Author Unknown

We are left to explore as many records as possible and reach a conclusion about how they coped with life. Our emotions yo-yo as we find new discoveries or reach a blank. Inevitably our conclusions about our ancestors’ characters are bound to be biased, optimistic, or just plain incorrect. It’s hard to say why we care so much but they are no longer simply names on a genealogical tree.

Only those lucky researchers whose ancestors wrote down their thoughts in diaries or letters will have any means of moderating this yearning. Sadly, this will be few of us. Oral histories also give us glimpses of the personalities behind the names and I’ve been fortunate to have some of these to help moderate my yearning.

My genimate, The Legal Genealogist, captured some of this yearning in her post this week.

Over my blogging years I’ve written a couple of stories which express my yearning and how I would love to spend time with my ancestors.  You might be interested in reading them:

Lunch with Catharina Kunkel in Das Goldene Fass in Dorfprozelten

Guess Who’s Coming to Dinner…my ancestors

The flip-side of our yearning to know our ancestors, is the need for us to leave something behind for our own descendants so they have a chance to know who we were and what we thought. Modern technology offers so many opportunities and ways to do this, including video-clips and/or voice recordings.

Let us make future generations remember us as proud ancestors just as, today, we remember our forefathers. Roh Moo-hyun

Source: http://www.brainyquote.com/quotes/quotes/r/rohmoohyu178769.html

 Thank you for visiting me on this journey. I love comments <smile>

 There’s a plethora of reading choices on this year’s A to Z Challenge, so my challenge to you is to visit the sign-up page and select one (or more) blogs to read between the numbers 200-299.


X is for Scandals and eXpertise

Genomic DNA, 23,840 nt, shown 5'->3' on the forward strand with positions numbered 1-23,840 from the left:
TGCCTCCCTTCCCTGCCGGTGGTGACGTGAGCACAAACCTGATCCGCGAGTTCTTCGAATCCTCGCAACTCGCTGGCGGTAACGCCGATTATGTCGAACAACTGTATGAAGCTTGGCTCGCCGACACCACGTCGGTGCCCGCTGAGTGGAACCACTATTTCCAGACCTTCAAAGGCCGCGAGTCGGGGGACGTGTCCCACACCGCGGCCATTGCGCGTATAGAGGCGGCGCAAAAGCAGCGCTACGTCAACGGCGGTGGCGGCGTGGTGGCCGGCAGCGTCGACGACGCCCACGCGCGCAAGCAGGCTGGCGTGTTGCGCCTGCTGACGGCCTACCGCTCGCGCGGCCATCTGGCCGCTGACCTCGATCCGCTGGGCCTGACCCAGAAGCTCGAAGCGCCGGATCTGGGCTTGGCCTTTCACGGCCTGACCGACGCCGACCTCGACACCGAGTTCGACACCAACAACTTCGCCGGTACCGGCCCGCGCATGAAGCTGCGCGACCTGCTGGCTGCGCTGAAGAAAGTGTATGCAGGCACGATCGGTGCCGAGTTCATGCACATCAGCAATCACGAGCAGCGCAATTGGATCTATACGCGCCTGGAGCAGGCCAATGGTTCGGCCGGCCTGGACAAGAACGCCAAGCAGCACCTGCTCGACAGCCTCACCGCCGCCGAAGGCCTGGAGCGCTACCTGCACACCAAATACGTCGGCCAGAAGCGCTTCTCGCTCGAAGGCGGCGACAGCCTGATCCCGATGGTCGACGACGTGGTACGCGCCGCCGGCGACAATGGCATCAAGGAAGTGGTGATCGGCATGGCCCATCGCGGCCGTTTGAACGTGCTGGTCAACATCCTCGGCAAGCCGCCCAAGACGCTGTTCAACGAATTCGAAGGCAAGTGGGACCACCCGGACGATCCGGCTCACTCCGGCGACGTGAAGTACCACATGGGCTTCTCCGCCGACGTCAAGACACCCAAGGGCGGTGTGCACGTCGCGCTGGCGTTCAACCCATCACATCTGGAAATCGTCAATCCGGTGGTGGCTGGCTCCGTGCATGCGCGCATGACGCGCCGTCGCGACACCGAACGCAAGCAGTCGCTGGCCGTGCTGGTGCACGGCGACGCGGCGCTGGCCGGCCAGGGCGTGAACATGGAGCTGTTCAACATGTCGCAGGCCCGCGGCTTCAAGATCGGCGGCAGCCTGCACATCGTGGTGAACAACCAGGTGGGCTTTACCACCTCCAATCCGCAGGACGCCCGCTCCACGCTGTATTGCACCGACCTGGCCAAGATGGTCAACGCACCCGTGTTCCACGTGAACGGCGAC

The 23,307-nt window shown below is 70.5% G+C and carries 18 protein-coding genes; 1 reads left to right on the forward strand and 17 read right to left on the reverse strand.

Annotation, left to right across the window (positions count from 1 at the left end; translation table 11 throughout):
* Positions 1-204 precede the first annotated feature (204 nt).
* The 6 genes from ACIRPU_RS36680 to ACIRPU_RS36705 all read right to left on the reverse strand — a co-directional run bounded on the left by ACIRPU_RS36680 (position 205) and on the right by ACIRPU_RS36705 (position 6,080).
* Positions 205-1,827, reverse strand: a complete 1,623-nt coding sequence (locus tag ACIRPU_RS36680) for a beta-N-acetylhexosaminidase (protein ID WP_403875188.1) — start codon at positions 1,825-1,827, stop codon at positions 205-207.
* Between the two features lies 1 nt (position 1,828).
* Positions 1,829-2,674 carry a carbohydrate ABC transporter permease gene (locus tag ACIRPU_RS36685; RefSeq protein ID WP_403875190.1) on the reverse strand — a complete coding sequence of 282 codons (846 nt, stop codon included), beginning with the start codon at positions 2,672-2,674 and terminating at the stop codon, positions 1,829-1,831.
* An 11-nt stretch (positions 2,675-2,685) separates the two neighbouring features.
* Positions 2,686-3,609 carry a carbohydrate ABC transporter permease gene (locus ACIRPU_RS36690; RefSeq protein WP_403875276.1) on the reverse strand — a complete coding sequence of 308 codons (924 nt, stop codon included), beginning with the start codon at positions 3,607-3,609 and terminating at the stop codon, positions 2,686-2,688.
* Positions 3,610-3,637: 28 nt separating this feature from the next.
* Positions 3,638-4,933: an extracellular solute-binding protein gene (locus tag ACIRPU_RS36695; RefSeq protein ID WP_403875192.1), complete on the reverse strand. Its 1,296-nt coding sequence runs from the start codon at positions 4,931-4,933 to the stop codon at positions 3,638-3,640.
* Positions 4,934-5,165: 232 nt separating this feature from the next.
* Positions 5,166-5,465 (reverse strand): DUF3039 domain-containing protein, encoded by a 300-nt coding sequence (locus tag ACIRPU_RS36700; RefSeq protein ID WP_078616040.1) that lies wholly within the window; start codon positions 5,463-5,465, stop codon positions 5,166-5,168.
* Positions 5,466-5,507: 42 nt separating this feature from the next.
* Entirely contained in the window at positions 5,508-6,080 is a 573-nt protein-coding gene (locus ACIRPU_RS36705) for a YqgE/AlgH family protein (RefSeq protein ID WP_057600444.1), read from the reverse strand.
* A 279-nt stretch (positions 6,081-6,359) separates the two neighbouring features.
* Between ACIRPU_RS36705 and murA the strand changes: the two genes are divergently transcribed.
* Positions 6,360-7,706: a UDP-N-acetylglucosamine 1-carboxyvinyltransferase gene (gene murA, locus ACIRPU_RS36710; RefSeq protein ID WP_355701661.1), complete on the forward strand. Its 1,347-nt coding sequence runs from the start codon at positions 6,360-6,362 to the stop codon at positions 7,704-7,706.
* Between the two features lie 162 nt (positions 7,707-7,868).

My A to Z 2016 theme is how to pursue an interest in family history/genealogy – I’d love you to join me on the journey.

XX is for Scandals

I know, there’s no X in scandals but if I used “?-rated” I’d be inundated with dubious spam.

As family historians we need to cope with all those scandals and skeletons that come out of the research cupboards, otherwise we’d best not start.It’s wise to wear a non-judgemental hat (at least most of the time) as we have no idea of our ancestors’ specific circumstances and, as we know, we too will make mistakes in our lives. Do unto others…and be tolerant of ancestral shortcomings.

see no evilI know there will be extreme circumstances in some families such as domestic violence, murder, child abuse, and for our early settlers perhaps maltreatment or murder of indigenous peoples.These would be ones I’d find difficult, if not impossible, to tolerate myself .

There are other ones that earlier generations carefully concealed: convicts, illegitimate children, adoptions in/out, bigamy, incest, murder, victims of crime, divorce, mental illness, extreme poverty, etc etc. While many of these would no longer gain that letter-rating I carefully didn’t mention, some can still bring us up short and others ensure that the information may well still be concealed within the family.

How we deal with this information, balancing honesty in reporting with respect for the people whose lives they were, as well as for their living decendants, definitely needs to be part of our family historian attributes. This leads us back to the importance of ethics in our research.

graduationX is also for eXpertise

As we research the specific combinations of our families and their backgrounds, we acquire more and more knowledge about where they lived, their occupations and their country of origin. We gain eXpertise in certain areas and should give ourselves credit for that life-long learning.

Also a word of warning. While others may have wide eXpertise, they may still get things wrong. When I started my own family history 30 years ago, I was told “no Bavarians came to Queensland” and “no German Catholics”.

Had I believed those statements I could still be searching for my George Kunkel, in entirely the wrong part of Germany. Instead I bought relevant certificates and in every single instance he stated Bavaria as his home place. Further research, over a long period, revealed that he was far from being odd man out in being a Catholic…it was just that the German Catholics had intermingled with the Irish. So trust your research and your own eXpertise after a careful analysis of what you’ve done.

Thank you for visiting me on this journey. I love comments <smile>